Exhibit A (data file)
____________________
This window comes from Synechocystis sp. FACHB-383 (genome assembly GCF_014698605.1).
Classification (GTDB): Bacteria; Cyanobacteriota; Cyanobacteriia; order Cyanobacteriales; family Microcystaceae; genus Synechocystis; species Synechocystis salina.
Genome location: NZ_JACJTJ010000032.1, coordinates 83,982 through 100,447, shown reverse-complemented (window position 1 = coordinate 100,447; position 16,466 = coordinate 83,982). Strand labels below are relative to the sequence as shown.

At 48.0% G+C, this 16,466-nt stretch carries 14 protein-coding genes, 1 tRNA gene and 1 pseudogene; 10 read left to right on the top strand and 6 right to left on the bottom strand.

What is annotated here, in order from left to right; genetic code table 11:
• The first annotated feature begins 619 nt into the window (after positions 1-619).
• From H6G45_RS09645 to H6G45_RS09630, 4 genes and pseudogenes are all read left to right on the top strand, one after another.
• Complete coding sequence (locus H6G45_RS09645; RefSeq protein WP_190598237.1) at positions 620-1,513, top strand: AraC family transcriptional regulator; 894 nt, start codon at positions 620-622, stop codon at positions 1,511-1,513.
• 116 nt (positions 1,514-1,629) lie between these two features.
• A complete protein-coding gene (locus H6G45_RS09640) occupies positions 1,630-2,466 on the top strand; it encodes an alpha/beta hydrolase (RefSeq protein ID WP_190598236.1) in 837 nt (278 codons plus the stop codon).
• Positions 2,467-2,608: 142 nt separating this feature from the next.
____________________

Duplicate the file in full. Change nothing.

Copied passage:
This window comes from Synechocystis sp. FACHB-383 (genome assembly GCF_014698605.1).
Classification (GTDB): Bacteria; Cyanobacteriota; Cyanobacteriia; order Cyanobacteriales; family Microcystaceae; genus Synechocystis; species Synechocystis salina.
Genome location: NZ_JACJTJ010000032.1, coordinates 83,982 through 100,447, shown reverse-complemented (window position 1 = coordinate 100,447; position 16,466 = coordinate 83,982). Strand labels below are relative to the sequence as shown.

At 48.0% G+C, this 16,466-nt stretch carries 14 protein-coding genes, 1 tRNA gene and 1 pseudogene; 10 read left to right on the top strand and 6 right to left on the bottom strand.

What is annotated here, in order from left to right; genetic code table 11:
• The first annotated feature begins 619 nt into the window (after positions 1-619).
• From H6G45_RS09645 to H6G45_RS09630, 4 genes and pseudogenes are all read left to right on the top strand, one after another.
• Complete coding sequence (locus H6G45_RS09645; RefSeq protein WP_190598237.1) at positions 620-1,513, top strand: AraC family transcriptional regulator; 894 nt, start codon at positions 620-622, stop codon at positions 1,511-1,513.
• 116 nt (positions 1,514-1,629) lie between these two features.
• A complete protein-coding gene (locus H6G45_RS09640) occupies positions 1,630-2,466 on the top strand; it encodes an alpha/beta hydrolase (RefSeq protein ID WP_190598236.1) in 837 nt (278 codons plus the stop codon).
• Positions 2,467-2,608: 142 nt separating this feature from the next.